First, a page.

Is UM-FSU only reason Stanton is in town?
MIAMI — College football was on Giancarlo Stanton’s mind Saturday, as the Marlins’ slugger attended the Florida State-University of Miami game at Sun Life Stadium.
Pregame, Stanton was on the sidelines, interacting and posing for pictures.
But with a record-setting contract offer on the table, you have to figure Stanton’s visit to South Florida isn’t all about The U. Is this also a business trip?
From all indications, negotiations between the Stanton and the Marlins are winding down. The two sides reportedly are closing in on a 13-year, $325 million extension that will include an opt-out clause and a no-trade clause.
Nothing has changed over the last few days to indicate either side is about to fumble away the deal. In fact, there is growing speculation that an announcement will come sometime this week. If so, Stanton already is in town.
Stanton isn’t the Marlins’ only order of business this offseason, but he is priority No. 1. This much we do know, the club also is considering extending some other young core players, like Christian Yelich, Adeiny Hechavarria and Marcell Ozuna. There is even an outside chance they will seek a long-term deal with Jose Fernandez.
For now, all those talks have been pushed aside. Signing Stanton is in the forefront, and all other talks are on hold.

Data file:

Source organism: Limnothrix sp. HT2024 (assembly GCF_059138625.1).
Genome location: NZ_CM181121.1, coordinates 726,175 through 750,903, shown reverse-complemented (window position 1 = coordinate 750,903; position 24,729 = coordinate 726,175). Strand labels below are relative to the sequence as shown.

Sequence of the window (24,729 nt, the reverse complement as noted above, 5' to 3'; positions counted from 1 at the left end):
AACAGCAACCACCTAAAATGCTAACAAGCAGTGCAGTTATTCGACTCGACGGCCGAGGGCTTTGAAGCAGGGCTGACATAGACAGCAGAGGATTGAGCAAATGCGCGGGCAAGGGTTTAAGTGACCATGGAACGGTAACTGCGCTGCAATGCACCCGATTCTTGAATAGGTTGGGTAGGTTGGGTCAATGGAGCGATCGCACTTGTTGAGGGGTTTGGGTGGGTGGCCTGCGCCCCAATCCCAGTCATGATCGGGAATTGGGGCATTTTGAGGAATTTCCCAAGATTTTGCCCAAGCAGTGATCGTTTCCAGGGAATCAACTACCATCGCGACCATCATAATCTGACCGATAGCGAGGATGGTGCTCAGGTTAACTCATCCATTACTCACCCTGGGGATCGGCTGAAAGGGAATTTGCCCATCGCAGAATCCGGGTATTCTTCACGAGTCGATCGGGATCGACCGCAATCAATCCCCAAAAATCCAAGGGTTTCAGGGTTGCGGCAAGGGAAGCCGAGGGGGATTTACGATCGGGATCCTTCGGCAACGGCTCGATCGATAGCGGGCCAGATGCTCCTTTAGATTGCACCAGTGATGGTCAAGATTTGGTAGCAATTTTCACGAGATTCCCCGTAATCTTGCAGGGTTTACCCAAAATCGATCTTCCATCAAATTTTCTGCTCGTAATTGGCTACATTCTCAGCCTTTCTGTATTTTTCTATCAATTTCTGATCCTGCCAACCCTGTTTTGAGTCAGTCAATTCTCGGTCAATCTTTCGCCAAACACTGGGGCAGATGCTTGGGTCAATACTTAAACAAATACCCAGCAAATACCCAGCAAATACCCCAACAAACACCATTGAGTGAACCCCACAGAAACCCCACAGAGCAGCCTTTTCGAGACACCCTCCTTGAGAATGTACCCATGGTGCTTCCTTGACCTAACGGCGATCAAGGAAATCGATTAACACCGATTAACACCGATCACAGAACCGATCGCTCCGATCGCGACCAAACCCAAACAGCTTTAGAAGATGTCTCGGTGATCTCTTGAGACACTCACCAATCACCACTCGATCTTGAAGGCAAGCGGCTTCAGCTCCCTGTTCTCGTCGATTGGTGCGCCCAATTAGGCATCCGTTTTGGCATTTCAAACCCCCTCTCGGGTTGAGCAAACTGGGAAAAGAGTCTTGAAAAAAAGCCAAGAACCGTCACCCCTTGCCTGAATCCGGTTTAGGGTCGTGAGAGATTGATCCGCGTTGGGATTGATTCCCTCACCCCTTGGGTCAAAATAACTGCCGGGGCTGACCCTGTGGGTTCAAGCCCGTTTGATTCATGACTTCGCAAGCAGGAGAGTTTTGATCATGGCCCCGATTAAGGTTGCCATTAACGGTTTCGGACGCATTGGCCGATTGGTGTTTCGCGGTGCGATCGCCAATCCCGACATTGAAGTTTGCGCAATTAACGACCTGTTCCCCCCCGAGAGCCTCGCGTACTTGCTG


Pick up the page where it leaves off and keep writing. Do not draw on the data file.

Also unclear is the breakdown of Stanton’s contract. The years and figures have changed in recent days. When the story broke on Thursday that Miami was making a record-setting offer, the initial framework was said to be at least 10 years and $300 million. Then word came it was 12 years at $320 million. Now, the latest is 13 years, $325 million.
From what I’ve heard, the initial figure the Marlins were danging was 12 years, $300 million with opt-out and no-trade clauses. The terms may have indeed changed as the negotiations heated up.
Whether it is $300 million or $325 million, the dollar amount would surpass Miguel Cabrera’s $292 million as the richest for a professional athlete.
There also is a report Stanton can opt out after the fifth year, or 2019.
In early October, the Marlins were thinking of a deal in the five or six year range with a salary similar to Mike Trout’s six-year, $144.5 million contract.
The opt-out clause gives an opening for a shorter deal, but still one that would keep the 25-year-old Stanton in Miami until he is at least 30.
There’s been a lot of progress in the talks. Now it’s a matter of pushing the deal across the goal line.
— Joe Frisaro